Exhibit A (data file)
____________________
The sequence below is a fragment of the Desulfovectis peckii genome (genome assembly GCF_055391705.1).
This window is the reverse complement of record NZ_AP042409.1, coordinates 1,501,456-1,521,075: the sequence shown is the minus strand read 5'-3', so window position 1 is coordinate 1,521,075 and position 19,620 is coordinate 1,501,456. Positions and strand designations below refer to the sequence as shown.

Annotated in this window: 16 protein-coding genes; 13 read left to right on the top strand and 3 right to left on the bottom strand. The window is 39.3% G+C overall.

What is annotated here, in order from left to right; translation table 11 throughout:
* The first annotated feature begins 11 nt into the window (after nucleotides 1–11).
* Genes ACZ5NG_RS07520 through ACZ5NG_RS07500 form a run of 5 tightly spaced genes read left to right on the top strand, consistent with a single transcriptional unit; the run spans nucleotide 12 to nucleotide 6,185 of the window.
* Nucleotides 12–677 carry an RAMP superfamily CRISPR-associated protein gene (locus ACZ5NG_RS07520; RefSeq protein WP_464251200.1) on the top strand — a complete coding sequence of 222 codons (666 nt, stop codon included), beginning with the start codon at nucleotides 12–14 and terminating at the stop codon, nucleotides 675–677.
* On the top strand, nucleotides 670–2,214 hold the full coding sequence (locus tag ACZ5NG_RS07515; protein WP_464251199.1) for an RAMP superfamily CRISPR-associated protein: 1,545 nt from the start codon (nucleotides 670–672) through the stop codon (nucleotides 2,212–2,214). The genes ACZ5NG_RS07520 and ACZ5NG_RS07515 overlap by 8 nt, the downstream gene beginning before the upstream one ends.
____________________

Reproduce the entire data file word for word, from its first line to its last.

The sequence below is a fragment of the Desulfovectis peckii genome (genome assembly GCF_055391705.1).
This window is the reverse complement of record NZ_AP042409.1, coordinates 1,501,456-1,521,075: the sequence shown is the minus strand read 5'-3', so window position 1 is coordinate 1,521,075 and position 19,620 is coordinate 1,501,456. Positions and strand designations below refer to the sequence as shown.

Annotated in this window: 16 protein-coding genes; 13 read left to right on the top strand and 3 right to left on the bottom strand. The window is 39.3% G+C overall.

What is annotated here, in order from left to right; translation table 11 throughout:
* The first annotated feature begins 11 nt into the window (after nucleotides 1–11).
* Genes ACZ5NG_RS07520 through ACZ5NG_RS07500 form a run of 5 tightly spaced genes read left to right on the top strand, consistent with a single transcriptional unit; the run spans nucleotide 12 to nucleotide 6,185 of the window.
* Nucleotides 12–677 carry an RAMP superfamily CRISPR-associated protein gene (locus ACZ5NG_RS07520; RefSeq protein WP_464251200.1) on the top strand — a complete coding sequence of 222 codons (666 nt, stop codon included), beginning with the start codon at nucleotides 12–14 and terminating at the stop codon, nucleotides 675–677.
* On the top strand, nucleotides 670–2,214 hold the full coding sequence (locus tag ACZ5NG_RS07515; protein WP_464251199.1) for an RAMP superfamily CRISPR-associated protein: 1,545 nt from the start codon (nucleotides 670–672) through the stop codon (nucleotides 2,212–2,214). The genes ACZ5NG_RS07520 and ACZ5NG_RS07515 overlap by 8 nt, the downstream gene beginning before the upstream one ends.